Caddisflies

A question from a student who had visited the park was “Why are there so many caddisflies in the park’s streams?” There are three parts to the answer. First, caddisflies are very common in most aquatic ecosystems, especially streams. Second, there are almost a thousand species of caddisflies known from North America. Each species has slightly different requirements. Because Rocky Mountain National Park has such a wide altitudinal gradient from about 7,600 feet to over 14,000 feet, there are many different types of streams and habitats in those streams for caddisflies to find a home. Finally, caddisflies are very abundant in clean water, and land management practices in our park provide some of the most pristine streams in the state.

Caddisflies are members of the insect order Trichoptera. Their larvae, which look something like caterpillars with legs, are the aquatic (water dwelling) forms. Adults are terrestrial (land dwelling, or more accurately, are flying insects). While few insects have aquatic life stages, those that do often make up more than 90% of the invertebrates in the park’s streams. The best scientific information available at present suggests all caddisfly larvae are aquatic. Most larvae will eat almost anything (omnivorous), although a few eat only plants (herbivorous) or animals (carnivorous). Caddisfly larvae make a living in a variety of different ways. Some are free-living, while others spin silk nets, and others spin silk and use it to bind together fragments from their environment to make a protective case. These cases can look like tubes made of sand grains, pine needles, sticks, leaves, or other materials. They can also look like purses, saddles, tiny spiral snail shells, piles of sand grains, or a variety of other structures. Most are nearly impossible to see underwater until they move. This camouflage probably evolved both to allow them to stalk their prey undetected, and to avoid their predators. Fish relish caddisfly larvae and fly fishers tie a variety of different flies to mimic caddisflies, both larvae and adults.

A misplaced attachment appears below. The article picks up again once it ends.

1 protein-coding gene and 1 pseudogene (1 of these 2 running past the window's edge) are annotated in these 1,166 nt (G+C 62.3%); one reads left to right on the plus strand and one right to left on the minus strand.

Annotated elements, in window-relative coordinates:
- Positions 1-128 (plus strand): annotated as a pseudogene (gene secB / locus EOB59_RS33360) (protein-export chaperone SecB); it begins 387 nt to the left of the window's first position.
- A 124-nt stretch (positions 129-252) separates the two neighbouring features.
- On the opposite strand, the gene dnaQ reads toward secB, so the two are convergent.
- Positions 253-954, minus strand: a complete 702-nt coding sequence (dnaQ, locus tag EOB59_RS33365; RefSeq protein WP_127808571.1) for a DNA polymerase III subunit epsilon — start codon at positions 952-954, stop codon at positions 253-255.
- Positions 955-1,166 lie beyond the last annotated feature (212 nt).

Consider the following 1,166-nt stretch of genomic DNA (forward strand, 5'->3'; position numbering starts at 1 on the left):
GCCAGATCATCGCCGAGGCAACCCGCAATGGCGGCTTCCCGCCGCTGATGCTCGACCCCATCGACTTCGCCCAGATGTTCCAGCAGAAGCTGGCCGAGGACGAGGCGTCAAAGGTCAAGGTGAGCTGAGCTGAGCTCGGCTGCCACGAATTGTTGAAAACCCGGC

Last updated: March 31, 2012

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